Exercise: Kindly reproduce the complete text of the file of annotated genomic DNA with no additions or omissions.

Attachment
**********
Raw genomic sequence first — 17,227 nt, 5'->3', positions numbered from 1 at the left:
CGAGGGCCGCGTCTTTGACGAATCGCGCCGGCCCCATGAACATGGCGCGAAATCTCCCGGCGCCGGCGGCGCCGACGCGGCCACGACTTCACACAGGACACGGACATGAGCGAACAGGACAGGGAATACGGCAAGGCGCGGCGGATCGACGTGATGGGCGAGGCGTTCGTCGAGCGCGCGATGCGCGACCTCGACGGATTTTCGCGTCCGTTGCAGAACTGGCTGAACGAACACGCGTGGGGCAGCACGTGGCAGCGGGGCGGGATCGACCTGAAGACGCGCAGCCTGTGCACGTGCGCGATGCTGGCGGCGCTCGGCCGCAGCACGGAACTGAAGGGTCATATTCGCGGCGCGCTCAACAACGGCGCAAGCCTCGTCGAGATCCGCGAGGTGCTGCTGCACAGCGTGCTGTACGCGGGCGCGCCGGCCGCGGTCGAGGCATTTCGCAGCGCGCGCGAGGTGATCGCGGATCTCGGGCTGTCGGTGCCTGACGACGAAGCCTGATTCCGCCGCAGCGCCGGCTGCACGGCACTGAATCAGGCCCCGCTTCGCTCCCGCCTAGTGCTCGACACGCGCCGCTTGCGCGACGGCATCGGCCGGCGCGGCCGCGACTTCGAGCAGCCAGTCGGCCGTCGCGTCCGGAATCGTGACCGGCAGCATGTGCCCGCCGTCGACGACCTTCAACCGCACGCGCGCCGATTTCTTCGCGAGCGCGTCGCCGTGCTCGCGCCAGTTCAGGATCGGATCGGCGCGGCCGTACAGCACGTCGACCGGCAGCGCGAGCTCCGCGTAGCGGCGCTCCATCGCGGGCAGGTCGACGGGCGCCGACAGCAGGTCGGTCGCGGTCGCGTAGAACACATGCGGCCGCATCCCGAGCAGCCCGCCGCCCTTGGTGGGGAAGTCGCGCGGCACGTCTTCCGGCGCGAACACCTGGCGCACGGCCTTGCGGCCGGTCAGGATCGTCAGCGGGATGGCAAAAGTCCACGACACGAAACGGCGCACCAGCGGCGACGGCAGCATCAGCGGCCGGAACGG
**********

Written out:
Raw genomic sequence first — 17,227 nt, 5'->3', positions numbered from 1 at the left:
CGAGGGCCGCGTCTTTGACGAATCGCGCCGGCCCCATGAACATGGCGCGAAATCTCCCGGCGCCGGCGGCGCCGACGCGGCCACGACTTCACACAGGACACGGACATGAGCGAACAGGACAGGGAATACGGCAAGGCGCGGCGGATCGACGTGATGGGCGAGGCGTTCGTCGAGCGCGCGATGCGCGACCTCGACGGATTTTCGCGTCCGTTGCAGAACTGGCTGAACGAACACGCGTGGGGCAGCACGTGGCAGCGGGGCGGGATCGACCTGAAGACGCGCAGCCTGTGCACGTGCGCGATGCTGGCGGCGCTCGGCCGCAGCACGGAACTGAAGGGTCATATTCGCGGCGCGCTCAACAACGGCGCAAGCCTCGTCGAGATCCGCGAGGTGCTGCTGCACAGCGTGCTGTACGCGGGCGCGCCGGCCGCGGTCGAGGCATTTCGCAGCGCGCGCGAGGTGATCGCGGATCTCGGGCTGTCGGTGCCTGACGACGAAGCCTGATTCCGCCGCAGCGCCGGCTGCACGGCACTGAATCAGGCCCCGCTTCGCTCCCGCCTAGTGCTCGACACGCGCCGCTTGCGCGACGGCATCGGCCGGCGCGGCCGCGACTTCGAGCAGCCAGTCGGCCGTCGCGTCCGGAATCGTGACCGGCAGCATGTGCCCGCCGTCGACGACCTTCAACCGCACGCGCGCCGATTTCTTCGCGAGCGCGTCGCCGTGCTCGCGCCAGTTCAGGATCGGATCGGCGCGGCCGTACAGCACGTCGACCGGCAGCGCGAGCTCCGCGTAGCGGCGCTCCATCGCGGGCAGGTCGACGGGCGCCGACAGCAGGTCGGTCGCGGTCGCGTAGAACACATGCGGCCGCATCCCGAGCAGCCCGCCGCCCTTGGTGGGGAAGTCGCGCGGCACGTCTTCCGGCGCGAACACCTGGCGCACGGCCTTGCGGCCGGTCAGGATCGTCAGCGGGATGGCAAAAGTCCACGACACGAAACGGCGCACCAGCGGCGACGGCAGCATCAGCGGCCGGAACGG